City Fragment: Vertical Botanic Garden

City Fragment: Vertical Botanic Garden

The Packard Plant is an elemental work of architecture. Albert Kahn’s Packard Number Ten, completed in 1905, was the first automobile factory to be constructed in reinforced concrete. The Packard Plant is not so much a building as a serial assemblage of parts—columns, slabs, windows, roof. It is the archetypal 20th century space of production. Today it exists as a ruin, preserved almost accidentally, in part due to the strength of its reinforced concrete construction.

Any proposal to repurpose the Packard Plant must come to terms with the hard realities of contemporary Detroit. At one time a dynamic city driven by the prosperity of the automobile industry, today Detroit is scarred by decline. The urban and social landscape has been emptied out by poverty and neglect, and the economic base is fragile. The positive signs of renewal do not scale to the Packard Plant. The site is too remote, the scale too vast and the urban fabric too fragmented. In short the usual urban design strategies will not work here. On the other hand, the assets of the site are extraordinary, beginning with the quality and scale of the architecture itself. This is a radical architecture based on endless repetition and vast horizontal spaces.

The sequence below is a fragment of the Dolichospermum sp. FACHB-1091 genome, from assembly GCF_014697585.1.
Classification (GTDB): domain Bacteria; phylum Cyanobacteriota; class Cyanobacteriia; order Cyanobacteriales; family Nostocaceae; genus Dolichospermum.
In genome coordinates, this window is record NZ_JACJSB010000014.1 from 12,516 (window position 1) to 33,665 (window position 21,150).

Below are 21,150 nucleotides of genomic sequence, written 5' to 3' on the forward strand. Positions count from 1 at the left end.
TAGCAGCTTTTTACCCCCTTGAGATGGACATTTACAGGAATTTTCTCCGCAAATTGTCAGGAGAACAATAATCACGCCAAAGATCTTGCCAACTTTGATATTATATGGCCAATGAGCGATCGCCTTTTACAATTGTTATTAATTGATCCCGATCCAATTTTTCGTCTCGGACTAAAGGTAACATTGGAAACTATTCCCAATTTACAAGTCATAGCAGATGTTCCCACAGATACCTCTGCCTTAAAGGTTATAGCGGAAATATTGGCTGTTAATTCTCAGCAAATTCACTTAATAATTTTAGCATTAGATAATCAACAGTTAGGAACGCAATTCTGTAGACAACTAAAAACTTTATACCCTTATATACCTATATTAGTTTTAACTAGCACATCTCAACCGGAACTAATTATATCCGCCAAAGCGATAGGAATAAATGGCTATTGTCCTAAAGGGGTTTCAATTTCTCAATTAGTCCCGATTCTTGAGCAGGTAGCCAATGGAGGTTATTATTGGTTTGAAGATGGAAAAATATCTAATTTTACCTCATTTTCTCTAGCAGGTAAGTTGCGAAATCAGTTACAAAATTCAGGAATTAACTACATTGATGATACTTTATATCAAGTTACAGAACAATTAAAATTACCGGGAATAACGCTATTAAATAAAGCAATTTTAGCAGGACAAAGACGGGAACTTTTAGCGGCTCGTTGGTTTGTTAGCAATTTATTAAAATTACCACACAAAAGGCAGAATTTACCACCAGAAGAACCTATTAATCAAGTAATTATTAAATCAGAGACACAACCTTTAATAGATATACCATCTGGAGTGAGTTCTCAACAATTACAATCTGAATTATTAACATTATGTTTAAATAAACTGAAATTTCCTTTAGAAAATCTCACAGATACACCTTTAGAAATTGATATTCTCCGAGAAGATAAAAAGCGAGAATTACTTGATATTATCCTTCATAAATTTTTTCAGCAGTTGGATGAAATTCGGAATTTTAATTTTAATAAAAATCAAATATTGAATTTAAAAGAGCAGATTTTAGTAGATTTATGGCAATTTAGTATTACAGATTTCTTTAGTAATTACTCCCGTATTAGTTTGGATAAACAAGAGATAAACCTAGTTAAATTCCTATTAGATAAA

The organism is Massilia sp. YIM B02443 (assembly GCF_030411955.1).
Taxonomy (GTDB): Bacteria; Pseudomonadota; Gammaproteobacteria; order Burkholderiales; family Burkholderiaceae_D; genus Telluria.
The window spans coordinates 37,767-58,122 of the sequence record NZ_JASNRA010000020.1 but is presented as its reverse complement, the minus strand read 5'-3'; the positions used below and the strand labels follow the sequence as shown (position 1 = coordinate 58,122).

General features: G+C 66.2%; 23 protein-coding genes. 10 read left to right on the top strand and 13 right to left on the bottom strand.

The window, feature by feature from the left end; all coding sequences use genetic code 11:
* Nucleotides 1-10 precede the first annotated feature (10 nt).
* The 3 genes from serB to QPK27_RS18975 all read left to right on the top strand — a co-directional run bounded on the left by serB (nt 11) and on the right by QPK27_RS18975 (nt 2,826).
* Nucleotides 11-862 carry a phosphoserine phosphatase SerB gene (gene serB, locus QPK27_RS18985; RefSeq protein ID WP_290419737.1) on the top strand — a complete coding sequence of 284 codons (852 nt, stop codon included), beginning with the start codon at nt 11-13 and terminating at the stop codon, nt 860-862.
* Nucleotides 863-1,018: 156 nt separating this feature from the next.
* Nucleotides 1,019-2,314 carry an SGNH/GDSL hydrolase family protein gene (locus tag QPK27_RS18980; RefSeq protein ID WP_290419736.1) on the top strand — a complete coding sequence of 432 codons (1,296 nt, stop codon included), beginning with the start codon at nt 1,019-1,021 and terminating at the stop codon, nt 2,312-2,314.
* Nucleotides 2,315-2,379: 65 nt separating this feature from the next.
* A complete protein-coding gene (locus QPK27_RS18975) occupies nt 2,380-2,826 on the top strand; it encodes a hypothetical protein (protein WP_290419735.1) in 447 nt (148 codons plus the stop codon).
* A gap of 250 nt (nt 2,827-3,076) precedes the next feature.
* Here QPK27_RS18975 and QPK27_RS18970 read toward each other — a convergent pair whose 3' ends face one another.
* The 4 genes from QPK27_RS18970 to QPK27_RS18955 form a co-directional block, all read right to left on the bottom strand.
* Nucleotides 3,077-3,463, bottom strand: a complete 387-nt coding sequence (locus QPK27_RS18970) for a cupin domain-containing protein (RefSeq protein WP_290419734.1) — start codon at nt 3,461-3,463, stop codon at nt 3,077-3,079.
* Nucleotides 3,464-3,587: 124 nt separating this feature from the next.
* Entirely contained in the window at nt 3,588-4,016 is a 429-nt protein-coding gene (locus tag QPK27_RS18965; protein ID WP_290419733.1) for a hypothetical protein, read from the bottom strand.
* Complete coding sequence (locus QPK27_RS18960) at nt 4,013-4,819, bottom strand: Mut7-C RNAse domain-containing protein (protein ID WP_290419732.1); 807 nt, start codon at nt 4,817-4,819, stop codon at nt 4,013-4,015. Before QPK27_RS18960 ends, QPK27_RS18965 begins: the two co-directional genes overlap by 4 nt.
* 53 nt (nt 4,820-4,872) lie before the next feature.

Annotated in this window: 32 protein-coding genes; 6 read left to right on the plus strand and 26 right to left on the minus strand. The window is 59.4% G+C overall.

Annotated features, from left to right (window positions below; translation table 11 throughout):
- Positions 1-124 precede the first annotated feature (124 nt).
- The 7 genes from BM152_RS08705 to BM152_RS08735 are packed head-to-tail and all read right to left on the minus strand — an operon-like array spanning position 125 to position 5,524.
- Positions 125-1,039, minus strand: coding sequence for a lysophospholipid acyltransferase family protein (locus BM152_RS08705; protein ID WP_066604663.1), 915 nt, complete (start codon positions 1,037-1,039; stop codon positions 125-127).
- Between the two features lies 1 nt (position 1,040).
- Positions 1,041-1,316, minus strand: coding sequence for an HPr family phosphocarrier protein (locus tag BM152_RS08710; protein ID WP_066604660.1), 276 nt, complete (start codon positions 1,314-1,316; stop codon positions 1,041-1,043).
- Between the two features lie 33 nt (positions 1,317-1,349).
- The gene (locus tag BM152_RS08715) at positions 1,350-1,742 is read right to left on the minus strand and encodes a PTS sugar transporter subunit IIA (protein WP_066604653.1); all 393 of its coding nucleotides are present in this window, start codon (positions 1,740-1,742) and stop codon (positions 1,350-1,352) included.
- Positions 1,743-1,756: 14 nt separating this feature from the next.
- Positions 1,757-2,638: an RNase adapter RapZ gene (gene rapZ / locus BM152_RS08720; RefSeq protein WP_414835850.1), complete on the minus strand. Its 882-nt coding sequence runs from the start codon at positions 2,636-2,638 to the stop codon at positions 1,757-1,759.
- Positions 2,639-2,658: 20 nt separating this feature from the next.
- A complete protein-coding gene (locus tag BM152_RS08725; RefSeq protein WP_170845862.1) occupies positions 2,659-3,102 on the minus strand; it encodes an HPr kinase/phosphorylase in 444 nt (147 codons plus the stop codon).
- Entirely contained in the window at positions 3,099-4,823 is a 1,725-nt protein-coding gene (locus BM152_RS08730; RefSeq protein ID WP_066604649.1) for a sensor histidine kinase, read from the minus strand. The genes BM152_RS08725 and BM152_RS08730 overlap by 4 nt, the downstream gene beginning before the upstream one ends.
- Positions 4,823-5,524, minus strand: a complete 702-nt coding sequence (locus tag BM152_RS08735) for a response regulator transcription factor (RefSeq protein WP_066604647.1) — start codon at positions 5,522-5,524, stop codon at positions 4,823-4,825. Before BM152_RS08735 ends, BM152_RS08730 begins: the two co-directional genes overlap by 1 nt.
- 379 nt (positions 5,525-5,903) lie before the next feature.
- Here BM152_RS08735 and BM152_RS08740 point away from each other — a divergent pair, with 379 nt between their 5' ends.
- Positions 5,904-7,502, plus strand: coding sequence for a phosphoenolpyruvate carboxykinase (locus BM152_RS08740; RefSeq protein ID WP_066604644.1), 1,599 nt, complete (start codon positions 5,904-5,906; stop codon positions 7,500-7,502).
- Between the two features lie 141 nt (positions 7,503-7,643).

Refusing the seduction of the post-industrial ruin, our project looks for opportunities in the elemental character of the architecture itself: a platform for new programs, and new futures for Detroit. The project operates at four interrelated levels: urban; infrastructural; architectural and programmatic. This separation into levels is provisional only, and the parts—like the city itself—form a larger, ‘difficult’ whole. Above all, our approach is fundamentally architectural: these four levels represent four essential dimensions of the architect’s imagination.

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